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NY Times Cites Law School Environs as "Most Sought-After Area" in Northern Virginia

The Rosslyn-Ballston corridor in which the law school is located has been called an "oasis of stability" for its continuing ability to attract tenants, buyers and developers in the midst of the nation's most severe recession since the 1930s.

According to an article in the New York Times, the 3.3-mile stretch in Arlington County, Virginia, shows a vacancy rate for offices and retail space far below the national averages, while rents for Class A offices are up. Rents are still below those of neighboring Washington, D.C., however.

"The Rosslyn-Ballston corridor will continue to be the most sought-after area in Northern Virginia in the foreseeable future," commented global real estate services firm Cushman & Wakefield in the article. "It has remained resilient during the worst recession in decades, and should continue to do so, as demand will remain healthy and new supply will be low for the next few years"

The location of five Metro subway stops in the corridor has helped target the region for development, bringing an upscale, mixed-use blend of offices, shops, and housing within the "urban villages" located there.

In addition to George Mason Law, a rich blend of government and private sector employers have a presence in the corridor, including the Federal Deposit Insurance Corporation, the National Science Foundation, Marymount University's Business School, the Nature Conservancy, the Office of Naval Research, the Air Force Office of Scientific Research, the Army Research Office, the Kettler Capitals Iceplex, Arlington County government, a major shopping mall, and clusters of shops, restaurants, and other commercial ventures.

An Oasis of Stability Amid a Downturn, The New York Times, October 7, 2009. By Eugene L. Meyer.

Excerpt:

“'We just consistently have new development in what we call urban villages,' said Terry Holzheimer, Arlington County’s director of economic development, recalling that 'we were a decaying urban corridor in the 1970s.' Since then, he said, 'Arlington has been nothing but consistent in terms of adding buildings over time: 20 million square feet of office space and 20,000-plus housing units over a 25-year period.'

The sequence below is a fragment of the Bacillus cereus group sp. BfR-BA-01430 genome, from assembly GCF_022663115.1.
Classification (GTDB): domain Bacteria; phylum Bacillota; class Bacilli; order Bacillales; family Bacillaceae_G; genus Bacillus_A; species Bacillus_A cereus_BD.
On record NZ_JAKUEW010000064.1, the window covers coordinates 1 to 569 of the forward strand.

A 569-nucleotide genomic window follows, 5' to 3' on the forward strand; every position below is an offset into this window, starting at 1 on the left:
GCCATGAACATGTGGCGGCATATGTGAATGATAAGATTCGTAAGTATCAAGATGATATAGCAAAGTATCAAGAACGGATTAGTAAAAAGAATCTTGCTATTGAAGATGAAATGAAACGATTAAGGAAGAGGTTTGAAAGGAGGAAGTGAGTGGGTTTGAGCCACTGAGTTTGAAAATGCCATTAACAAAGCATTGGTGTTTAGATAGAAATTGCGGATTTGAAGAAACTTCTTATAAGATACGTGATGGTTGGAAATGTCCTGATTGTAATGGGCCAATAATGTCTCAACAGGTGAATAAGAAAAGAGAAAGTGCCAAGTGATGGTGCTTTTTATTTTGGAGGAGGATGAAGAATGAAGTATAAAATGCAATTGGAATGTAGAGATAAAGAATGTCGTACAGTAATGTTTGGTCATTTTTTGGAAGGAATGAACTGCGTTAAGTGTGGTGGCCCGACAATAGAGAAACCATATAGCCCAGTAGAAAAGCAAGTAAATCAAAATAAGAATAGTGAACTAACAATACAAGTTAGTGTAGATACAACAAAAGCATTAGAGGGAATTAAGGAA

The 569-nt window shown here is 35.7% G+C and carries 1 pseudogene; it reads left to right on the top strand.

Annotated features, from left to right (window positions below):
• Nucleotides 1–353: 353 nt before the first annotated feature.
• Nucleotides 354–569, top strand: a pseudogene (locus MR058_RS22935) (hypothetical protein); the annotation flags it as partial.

"Government agencies and related contractors account for 60 percent of the leased office space in the corridor, Mr. Holzheimer said.

"Arlington County’s 26 square miles were a part of the original District of Columbia, but were returned to Virginia in 1846. The transit-related development in the Rosslyn-Ballston corridor has won national recognition for smart growth that mixes offices, shops and living quarters close to subway stops. 'We really worked on creating a sense of place, and on what kind of development we wanted near our Metro hubs,' said Barbara A. Favola, chairwoman of the county’s governing board.

"Rosslyn was little more than a collection of pawn shops and auto repair shops until the 1960s, when new office buildings rose to accommodate government agencies forced to relocate after the razing of temporary buildings erected on the Mall during World War I. Those early Rosslyn high-rises are now gradually being replaced by office towers.

“'The Rosslyn-Ballston corridor, with its immediate access to downtown Washington, D.C., is an ideal submarket for transit-oriented, mixed-use development,' said Brian P. Coulter, chief development officer of the JBG Companies, which has been a major developer in Rosslyn and is also active in Ballston."

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